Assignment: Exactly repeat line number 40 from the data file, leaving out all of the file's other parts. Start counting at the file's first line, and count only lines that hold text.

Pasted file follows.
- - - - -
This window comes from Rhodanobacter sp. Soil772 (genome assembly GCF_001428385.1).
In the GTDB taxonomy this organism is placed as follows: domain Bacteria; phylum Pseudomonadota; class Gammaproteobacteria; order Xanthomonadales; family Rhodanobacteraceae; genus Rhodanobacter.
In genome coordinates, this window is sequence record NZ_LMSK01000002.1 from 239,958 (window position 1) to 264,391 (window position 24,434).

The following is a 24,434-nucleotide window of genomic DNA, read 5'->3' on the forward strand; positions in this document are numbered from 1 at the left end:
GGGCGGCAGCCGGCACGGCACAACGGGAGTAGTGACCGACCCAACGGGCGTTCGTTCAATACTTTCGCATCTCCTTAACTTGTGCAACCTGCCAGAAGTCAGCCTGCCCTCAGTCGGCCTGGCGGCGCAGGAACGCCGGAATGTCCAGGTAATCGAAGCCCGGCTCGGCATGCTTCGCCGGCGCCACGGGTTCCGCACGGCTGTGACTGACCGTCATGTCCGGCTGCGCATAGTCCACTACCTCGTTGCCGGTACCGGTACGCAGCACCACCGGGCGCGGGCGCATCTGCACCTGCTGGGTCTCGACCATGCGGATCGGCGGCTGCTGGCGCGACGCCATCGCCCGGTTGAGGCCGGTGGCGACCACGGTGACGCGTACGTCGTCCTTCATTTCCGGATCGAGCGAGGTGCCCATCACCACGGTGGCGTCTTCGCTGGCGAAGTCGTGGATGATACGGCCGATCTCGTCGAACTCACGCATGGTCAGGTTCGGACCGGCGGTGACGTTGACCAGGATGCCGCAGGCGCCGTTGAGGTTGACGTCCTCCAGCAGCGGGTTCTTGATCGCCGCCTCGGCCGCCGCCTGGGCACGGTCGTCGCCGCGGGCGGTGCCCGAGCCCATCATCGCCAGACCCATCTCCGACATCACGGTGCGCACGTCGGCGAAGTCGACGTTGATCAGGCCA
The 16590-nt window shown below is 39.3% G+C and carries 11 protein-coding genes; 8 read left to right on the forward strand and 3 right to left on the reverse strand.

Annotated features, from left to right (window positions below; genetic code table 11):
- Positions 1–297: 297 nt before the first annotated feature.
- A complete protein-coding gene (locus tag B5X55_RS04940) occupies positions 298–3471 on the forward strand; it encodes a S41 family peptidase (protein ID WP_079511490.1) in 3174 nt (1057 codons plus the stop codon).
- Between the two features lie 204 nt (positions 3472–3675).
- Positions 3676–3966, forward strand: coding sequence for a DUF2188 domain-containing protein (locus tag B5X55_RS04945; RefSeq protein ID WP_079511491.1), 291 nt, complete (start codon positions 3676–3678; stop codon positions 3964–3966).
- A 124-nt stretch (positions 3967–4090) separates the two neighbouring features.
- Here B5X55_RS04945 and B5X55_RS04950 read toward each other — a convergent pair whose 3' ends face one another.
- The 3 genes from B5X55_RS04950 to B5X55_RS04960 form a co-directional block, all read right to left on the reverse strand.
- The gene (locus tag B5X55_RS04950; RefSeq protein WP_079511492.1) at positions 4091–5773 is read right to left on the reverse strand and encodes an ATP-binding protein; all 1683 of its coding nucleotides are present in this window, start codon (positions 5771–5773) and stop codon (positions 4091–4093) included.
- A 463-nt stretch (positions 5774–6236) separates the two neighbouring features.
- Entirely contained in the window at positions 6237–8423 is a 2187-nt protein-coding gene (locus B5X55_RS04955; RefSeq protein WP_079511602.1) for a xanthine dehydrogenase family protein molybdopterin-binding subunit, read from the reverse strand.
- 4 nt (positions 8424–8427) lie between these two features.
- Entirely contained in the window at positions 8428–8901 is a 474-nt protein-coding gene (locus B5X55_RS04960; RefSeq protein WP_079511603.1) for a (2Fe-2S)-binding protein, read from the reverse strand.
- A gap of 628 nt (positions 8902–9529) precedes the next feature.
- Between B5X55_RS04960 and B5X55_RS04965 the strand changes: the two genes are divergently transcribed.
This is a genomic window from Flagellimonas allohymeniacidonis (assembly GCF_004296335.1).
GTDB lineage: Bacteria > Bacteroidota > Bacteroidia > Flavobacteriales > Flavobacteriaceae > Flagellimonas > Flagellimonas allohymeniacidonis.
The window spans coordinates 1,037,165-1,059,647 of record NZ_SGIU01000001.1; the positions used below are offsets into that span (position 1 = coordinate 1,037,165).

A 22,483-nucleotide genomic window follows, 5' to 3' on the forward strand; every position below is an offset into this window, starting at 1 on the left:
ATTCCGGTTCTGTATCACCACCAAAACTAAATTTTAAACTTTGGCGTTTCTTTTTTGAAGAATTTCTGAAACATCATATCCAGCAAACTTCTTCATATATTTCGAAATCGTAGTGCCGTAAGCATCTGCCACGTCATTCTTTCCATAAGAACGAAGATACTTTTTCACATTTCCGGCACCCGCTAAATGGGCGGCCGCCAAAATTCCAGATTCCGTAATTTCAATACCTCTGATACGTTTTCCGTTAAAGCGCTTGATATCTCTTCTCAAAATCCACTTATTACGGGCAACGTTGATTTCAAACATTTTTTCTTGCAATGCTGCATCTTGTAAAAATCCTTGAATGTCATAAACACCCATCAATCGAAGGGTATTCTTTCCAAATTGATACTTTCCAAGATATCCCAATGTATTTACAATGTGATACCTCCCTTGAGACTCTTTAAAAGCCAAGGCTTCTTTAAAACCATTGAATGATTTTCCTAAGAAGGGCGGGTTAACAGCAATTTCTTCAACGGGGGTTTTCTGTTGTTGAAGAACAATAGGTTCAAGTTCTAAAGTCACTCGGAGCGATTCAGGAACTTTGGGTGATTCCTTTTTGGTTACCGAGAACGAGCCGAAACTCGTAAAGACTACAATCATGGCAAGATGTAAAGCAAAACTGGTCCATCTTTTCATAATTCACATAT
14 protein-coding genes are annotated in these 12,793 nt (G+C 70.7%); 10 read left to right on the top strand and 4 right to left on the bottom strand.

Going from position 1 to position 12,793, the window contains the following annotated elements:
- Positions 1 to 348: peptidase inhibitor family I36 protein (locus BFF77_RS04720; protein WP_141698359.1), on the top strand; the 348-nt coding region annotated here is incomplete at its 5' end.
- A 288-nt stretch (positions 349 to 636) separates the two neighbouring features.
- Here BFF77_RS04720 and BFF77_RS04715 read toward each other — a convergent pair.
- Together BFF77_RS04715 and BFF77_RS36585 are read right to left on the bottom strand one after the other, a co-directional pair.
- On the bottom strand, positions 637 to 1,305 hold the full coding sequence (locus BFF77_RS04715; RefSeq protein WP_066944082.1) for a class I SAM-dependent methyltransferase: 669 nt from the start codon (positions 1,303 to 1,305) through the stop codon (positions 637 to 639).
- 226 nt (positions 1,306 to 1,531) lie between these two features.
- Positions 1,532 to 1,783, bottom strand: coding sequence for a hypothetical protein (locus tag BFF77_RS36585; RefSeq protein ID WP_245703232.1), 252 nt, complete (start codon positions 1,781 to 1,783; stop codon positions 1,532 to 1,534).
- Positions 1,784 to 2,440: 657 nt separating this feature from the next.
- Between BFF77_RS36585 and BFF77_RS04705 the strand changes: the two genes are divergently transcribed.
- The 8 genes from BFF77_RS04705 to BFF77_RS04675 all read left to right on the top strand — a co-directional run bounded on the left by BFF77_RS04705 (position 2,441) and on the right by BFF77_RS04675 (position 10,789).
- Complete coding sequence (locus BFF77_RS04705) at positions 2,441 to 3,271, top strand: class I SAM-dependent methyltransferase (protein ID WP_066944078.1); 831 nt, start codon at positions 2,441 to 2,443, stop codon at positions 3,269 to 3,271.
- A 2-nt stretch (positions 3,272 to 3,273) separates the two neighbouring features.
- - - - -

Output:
- A 2-nt stretch (positions 3,272 to 3,273) separates the two neighbouring features.